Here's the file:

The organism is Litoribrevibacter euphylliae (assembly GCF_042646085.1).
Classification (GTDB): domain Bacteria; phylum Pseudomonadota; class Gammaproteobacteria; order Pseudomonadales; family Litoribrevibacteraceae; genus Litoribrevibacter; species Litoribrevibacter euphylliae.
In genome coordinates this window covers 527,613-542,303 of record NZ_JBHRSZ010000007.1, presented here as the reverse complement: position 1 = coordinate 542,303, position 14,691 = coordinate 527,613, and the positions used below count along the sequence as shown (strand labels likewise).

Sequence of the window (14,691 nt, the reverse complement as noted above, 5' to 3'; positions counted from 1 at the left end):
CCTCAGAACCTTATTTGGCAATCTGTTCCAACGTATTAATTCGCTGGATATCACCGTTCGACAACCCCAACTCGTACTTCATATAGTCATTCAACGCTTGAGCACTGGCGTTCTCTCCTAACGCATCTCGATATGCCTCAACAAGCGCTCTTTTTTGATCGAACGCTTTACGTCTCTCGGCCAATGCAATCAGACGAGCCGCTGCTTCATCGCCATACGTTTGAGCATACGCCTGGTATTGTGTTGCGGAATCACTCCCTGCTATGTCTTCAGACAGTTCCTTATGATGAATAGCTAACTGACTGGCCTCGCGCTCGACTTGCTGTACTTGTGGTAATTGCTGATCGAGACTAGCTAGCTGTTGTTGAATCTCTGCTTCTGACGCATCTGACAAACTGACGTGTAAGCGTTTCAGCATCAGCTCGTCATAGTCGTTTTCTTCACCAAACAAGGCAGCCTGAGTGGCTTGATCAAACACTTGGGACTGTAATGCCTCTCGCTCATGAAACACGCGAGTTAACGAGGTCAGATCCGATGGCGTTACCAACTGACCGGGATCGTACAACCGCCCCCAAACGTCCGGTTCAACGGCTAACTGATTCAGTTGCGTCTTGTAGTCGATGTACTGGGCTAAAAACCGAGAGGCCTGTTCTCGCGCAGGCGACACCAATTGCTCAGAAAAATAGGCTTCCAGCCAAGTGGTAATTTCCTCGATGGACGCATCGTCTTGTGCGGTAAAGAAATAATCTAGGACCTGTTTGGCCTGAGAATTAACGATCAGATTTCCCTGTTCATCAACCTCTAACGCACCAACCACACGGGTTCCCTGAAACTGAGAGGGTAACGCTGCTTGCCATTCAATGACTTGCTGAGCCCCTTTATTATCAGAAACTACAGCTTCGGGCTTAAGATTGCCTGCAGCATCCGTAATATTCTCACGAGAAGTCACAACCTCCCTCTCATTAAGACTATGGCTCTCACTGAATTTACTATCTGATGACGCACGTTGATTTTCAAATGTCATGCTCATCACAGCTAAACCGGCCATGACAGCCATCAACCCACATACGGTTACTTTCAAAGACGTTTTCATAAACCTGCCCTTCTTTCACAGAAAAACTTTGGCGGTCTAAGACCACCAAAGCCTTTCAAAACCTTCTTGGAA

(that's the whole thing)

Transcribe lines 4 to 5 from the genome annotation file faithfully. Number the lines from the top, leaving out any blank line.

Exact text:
Sequence of the window (14,691 nt, the reverse complement as noted above, 5' to 3'; positions counted from 1 at the left end):
CCTCAGAACCTTATTTGGCAATCTGTTCCAACGTATTAATTCGCTGGATATCACCGTTCGACAACCCCAACTCGTACTTCATATAGTCATTCAACGCTTGAGCACTGGCGTTCTCTCCTAACGCATCTCGATATGCCTCAACAAGCGCTCTTTTTTGATCGAACGCTTTACGTCTCTCGGCCAATGCAATCAGACGAGCCGCTGCTTCATCGCCATACGTTTGAGCATACGCCTGGTATTGTGTTGCGGAATCACTCCCTGCTATGTCTTCAGACAGTTCCTTATGATGAATAGCTAACTGACTGGCCTCGCGCTCGACTTGCTGTACTTGTGGTAATTGCTGATCGAGACTAGCTAGCTGTTGTTGAATCTCTGCTTCTGACGCATCTGACAAACTGACGTGTAAGCGTTTCAGCATCAGCTCGTCATAGTCGTTTTCTTCACCAAACAAGGCAGCCTGAGTGGCTTGATCAAACACTTGGGACTGTAATGCCTCTCGCTCATGAAACACGCGAGTTAACGAGGTCAGATCCGATGGCGTTACCAACTGACCGGGATCGTACAACCGCCCCCAAACGTCCGGTTCAACGGCTAACTGATTCAGTTGCGTCTTGTAGTCGATGTACTGGGCTAAAAACCGAGAGGCCTGTTCTCGCGCAGGCGACACCAATTGCTCAGAAAAATAGGCTTCCAGCCAAGTGGTAATTTCCTCGATGGACGCATCGTCTTGTGCGGTAAAGAAATAATCTAGGACCTGTTTGGCCTGAGAATTAACGATCAGATTTCCCTGTTCATCAACCTCTAACGCACCAACCACACGGGTTCCCTGAAACTGAGAGGGTAACGCTGCTTGCCATTCAATGACTTGCTGAGCCCCTTTATTATCAGAAACTACAGCTTCGGGCTTAAGATTGCCTGCAGCATCCGTAATATTCTCACGAGAAGTCACAACCTCCCTCTCATTAAGACTATGGCTCTCACTGAATTTACTATCTGATGACGCACGTTGATTTTCAAATGTCATGCTCATCACAGCTAAACCGGCCATGACAGCCATCAACCCACATACGGTTACTTTCAAAGACGTTTTCATAAACCTGCCCTTCTTTCACAGAAAAACTTTGGCGGTCTAAGACCACCAAAGCCTTTCAAAACCTTCTTGGAA